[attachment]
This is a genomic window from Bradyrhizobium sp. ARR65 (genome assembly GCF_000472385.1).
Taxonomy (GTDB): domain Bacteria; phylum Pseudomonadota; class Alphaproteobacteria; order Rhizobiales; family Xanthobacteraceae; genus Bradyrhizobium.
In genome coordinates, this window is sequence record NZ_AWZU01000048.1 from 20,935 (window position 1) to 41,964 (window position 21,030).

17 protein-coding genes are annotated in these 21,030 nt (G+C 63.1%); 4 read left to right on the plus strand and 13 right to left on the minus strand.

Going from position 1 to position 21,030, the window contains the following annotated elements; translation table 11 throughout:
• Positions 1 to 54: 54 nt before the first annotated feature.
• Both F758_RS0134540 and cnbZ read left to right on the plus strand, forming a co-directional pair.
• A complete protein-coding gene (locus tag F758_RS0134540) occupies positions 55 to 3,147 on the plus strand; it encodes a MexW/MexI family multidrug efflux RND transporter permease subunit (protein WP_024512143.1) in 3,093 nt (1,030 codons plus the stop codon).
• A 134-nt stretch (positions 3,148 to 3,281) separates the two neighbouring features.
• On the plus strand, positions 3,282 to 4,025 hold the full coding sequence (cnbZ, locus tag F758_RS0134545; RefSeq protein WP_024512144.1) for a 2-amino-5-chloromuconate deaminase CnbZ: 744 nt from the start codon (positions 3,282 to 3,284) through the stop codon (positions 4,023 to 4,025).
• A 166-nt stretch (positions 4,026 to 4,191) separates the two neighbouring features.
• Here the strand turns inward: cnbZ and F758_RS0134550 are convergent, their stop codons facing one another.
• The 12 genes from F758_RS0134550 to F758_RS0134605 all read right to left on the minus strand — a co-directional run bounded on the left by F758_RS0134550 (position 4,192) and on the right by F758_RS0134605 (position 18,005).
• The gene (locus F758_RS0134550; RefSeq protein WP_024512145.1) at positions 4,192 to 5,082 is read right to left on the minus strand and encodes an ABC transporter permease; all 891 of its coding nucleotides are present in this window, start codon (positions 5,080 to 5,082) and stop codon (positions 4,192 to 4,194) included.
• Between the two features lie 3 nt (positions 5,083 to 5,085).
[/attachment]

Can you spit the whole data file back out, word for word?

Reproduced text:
This is a genomic window from Bradyrhizobium sp. ARR65 (genome assembly GCF_000472385.1).
Taxonomy (GTDB): domain Bacteria; phylum Pseudomonadota; class Alphaproteobacteria; order Rhizobiales; family Xanthobacteraceae; genus Bradyrhizobium.
In genome coordinates, this window is sequence record NZ_AWZU01000048.1 from 20,935 (window position 1) to 41,964 (window position 21,030).

17 protein-coding genes are annotated in these 21,030 nt (G+C 63.1%); 4 read left to right on the plus strand and 13 right to left on the minus strand.

Going from position 1 to position 21,030, the window contains the following annotated elements; translation table 11 throughout:
• Positions 1 to 54: 54 nt before the first annotated feature.
• Both F758_RS0134540 and cnbZ read left to right on the plus strand, forming a co-directional pair.
• A complete protein-coding gene (locus tag F758_RS0134540) occupies positions 55 to 3,147 on the plus strand; it encodes a MexW/MexI family multidrug efflux RND transporter permease subunit (protein WP_024512143.1) in 3,093 nt (1,030 codons plus the stop codon).
• A 134-nt stretch (positions 3,148 to 3,281) separates the two neighbouring features.
• On the plus strand, positions 3,282 to 4,025 hold the full coding sequence (cnbZ, locus tag F758_RS0134545; RefSeq protein WP_024512144.1) for a 2-amino-5-chloromuconate deaminase CnbZ: 744 nt from the start codon (positions 3,282 to 3,284) through the stop codon (positions 4,023 to 4,025).
• A 166-nt stretch (positions 4,026 to 4,191) separates the two neighbouring features.
• Here the strand turns inward: cnbZ and F758_RS0134550 are convergent, their stop codons facing one another.
• The 12 genes from F758_RS0134550 to F758_RS0134605 all read right to left on the minus strand — a co-directional run bounded on the left by F758_RS0134550 (position 4,192) and on the right by F758_RS0134605 (position 18,005).
• The gene (locus F758_RS0134550; RefSeq protein WP_024512145.1) at positions 4,192 to 5,082 is read right to left on the minus strand and encodes an ABC transporter permease; all 891 of its coding nucleotides are present in this window, start codon (positions 5,080 to 5,082) and stop codon (positions 4,192 to 4,194) included.
• Between the two features lie 3 nt (positions 5,083 to 5,085).